Perspective du Palais Royal, fontaines et jardins de Versailles




Perspective du Palais Royal, fontaines et jardin de Versailles


End of 17th century


Oil on canvas



Measurements :


Height : 36,2 in.

Width : 53,1 in.



From the beginning of his personal reign in 1661, Louis XIV decided to undertake a major expansion of the hunting lodge bequeathed by his father. In 1668, he entrusted the transformation of the castle by the architect Le Vau who offering to wrap on garden side, the old building with a new building, doubling and extending north and south of two large symmetrical wings, all in a style "Italian." From this date, the layings out multiply at the discretion of royal orders. There being only short stays in the first time, Louis XIV moved there with his court in 1682. Therefore, Versailles became the focal point to which all eyes of European courts are turned.


Symbol of royal absolutism related to the personality of Louis XIV which was the favorite residence, the Palace of Versailles, from the 1660s, saw many artists interested in the evolution of its architecture and ingenuity to the highlight through their paintings, drawings and engravings. Multiple representations of Versailles is now a great documentary interest because they allow us to observe the different stages of the progression of the work of Le Vau over time. 


Our great view of the castle is reminiscent of its arrangement, the famous painting by Pierre Patel (1605-1676) in 1668 and one in 1722 imagined by Pierre Denis Martin (1663-1742) with the vision of a building completed by Jules Hardouin Mansart.

Our painting has an equal documentary value as it is a recovery variants with an engraving of Adam Perelle (1640-1695) dated 1682 listed building designed by Le Vau.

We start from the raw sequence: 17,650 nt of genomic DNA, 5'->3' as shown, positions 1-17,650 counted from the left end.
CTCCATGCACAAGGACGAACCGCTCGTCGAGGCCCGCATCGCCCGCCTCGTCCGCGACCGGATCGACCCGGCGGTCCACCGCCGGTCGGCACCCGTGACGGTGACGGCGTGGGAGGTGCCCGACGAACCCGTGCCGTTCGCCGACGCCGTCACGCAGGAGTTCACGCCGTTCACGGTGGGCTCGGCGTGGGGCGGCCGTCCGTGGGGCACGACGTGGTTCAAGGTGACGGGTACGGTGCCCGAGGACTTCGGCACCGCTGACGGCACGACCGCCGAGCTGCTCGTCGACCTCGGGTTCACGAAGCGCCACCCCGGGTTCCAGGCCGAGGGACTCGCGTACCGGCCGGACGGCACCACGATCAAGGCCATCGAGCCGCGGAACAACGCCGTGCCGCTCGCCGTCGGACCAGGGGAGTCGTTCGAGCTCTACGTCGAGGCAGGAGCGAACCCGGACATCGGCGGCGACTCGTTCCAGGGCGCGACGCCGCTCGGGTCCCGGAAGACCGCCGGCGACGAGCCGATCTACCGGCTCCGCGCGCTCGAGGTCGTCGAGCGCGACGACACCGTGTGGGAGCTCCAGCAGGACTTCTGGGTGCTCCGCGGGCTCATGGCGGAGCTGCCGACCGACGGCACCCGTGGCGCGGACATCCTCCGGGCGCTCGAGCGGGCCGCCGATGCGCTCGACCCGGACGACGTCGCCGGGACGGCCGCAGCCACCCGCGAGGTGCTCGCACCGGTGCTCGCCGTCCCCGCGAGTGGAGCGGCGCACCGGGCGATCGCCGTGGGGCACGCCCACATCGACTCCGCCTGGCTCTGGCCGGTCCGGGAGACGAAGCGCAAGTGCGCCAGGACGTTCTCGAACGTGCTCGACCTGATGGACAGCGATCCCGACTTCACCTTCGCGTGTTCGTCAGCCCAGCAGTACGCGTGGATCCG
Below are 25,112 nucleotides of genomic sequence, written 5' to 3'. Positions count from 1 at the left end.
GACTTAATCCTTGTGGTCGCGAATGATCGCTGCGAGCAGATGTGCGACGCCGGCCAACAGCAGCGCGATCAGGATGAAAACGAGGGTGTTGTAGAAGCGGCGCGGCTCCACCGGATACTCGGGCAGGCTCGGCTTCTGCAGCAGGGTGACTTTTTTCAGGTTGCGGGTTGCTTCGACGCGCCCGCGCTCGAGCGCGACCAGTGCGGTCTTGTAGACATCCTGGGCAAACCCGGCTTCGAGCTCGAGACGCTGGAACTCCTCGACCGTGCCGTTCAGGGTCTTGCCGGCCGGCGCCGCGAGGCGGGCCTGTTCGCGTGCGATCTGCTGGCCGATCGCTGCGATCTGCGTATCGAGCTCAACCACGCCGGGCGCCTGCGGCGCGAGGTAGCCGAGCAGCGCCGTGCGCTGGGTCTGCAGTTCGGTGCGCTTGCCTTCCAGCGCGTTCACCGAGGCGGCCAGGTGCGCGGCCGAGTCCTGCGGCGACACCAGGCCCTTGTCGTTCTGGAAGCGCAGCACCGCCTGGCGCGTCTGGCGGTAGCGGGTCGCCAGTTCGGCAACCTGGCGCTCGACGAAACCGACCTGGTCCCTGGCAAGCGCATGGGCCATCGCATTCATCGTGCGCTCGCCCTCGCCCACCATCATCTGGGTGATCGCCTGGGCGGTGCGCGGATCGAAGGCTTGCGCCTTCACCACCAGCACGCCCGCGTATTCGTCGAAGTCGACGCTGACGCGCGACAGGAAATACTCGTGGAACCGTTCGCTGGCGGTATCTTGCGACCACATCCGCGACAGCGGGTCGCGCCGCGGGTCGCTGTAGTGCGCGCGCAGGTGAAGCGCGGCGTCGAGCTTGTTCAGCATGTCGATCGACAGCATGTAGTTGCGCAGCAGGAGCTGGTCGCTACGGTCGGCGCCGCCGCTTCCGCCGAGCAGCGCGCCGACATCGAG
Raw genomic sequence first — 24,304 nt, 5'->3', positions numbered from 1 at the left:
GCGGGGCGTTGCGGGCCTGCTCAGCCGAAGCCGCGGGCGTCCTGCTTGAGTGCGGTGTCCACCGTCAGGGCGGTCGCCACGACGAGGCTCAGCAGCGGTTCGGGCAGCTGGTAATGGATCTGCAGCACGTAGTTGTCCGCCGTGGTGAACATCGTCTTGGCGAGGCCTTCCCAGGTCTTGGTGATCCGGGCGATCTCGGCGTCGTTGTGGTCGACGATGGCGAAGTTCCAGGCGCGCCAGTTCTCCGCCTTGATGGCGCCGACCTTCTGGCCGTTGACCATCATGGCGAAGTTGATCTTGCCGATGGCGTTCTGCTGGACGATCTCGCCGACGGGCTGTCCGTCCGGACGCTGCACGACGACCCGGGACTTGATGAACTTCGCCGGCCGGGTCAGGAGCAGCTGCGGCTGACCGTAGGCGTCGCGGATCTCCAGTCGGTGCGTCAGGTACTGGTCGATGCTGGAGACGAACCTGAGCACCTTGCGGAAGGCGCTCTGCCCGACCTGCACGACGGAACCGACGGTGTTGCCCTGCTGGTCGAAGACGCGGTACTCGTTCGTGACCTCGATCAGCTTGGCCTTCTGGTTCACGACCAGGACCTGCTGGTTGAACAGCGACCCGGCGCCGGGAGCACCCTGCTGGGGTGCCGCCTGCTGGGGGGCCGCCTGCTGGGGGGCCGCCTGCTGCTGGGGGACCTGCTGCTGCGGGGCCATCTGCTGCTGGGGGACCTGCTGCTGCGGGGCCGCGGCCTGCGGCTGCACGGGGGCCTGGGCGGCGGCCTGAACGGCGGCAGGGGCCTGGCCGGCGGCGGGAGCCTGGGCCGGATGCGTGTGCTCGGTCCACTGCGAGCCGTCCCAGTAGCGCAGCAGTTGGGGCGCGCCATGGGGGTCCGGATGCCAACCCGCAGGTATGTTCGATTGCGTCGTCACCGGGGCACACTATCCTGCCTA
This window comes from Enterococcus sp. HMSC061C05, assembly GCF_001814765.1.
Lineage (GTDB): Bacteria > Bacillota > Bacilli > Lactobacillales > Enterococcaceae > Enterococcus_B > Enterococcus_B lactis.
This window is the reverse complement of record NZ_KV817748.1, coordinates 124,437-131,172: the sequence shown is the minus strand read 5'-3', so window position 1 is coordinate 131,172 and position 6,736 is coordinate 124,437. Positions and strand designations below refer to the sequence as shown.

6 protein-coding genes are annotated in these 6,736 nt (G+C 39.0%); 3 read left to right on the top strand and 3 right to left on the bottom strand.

At that time, "the little house of cards" derided by the memoirist Saint-Simon, became the imposing palace of a prince who shows the European courts its magnificence and the know-how of French artists. 


We recognize the first gate built in 1679 on both sides of the wings of Ministers and the two wings of the royal court, closed by the royal gate and finally, corresponding to the ancient castle of brick and stone preserved, the marble court ledge in the front building and the balcony with the view on the king's bedroom.

It is interesting to note the liberties taken by the painter with engraving to amplify the rational side, and extraordinary construction, showing the north wing (which will be built between 1685 and 1689 by Jules Hardouin Mansart) and a pavilion system very tight proportions amplified either side of the wings of Ministers. It should be noted that the care taken in building and decor is enhanced by the addition of sculptures and fountains and fancy rendering more schematic gardens and groves.






Pierre Patel, Vue du château et des jardins de Versailles, prise de l’avenue de Paris, 1668, Versailles. N°inventaire : MV765

Pierre-Denis Martin, Vue du château de Versailles prise de la place d’armes, 1722, Versailles. N°inventaire : MV726

Adam Perelle, Vue et perspective de la ménagerie de Versailles du côté de la porte royale, fin XVIIe siècle. Versailles. N°inventaire : P475

Israël Sylvestre, Vue du château de Versailles de l’avant-court, vers 1682, Metropolitan Museum.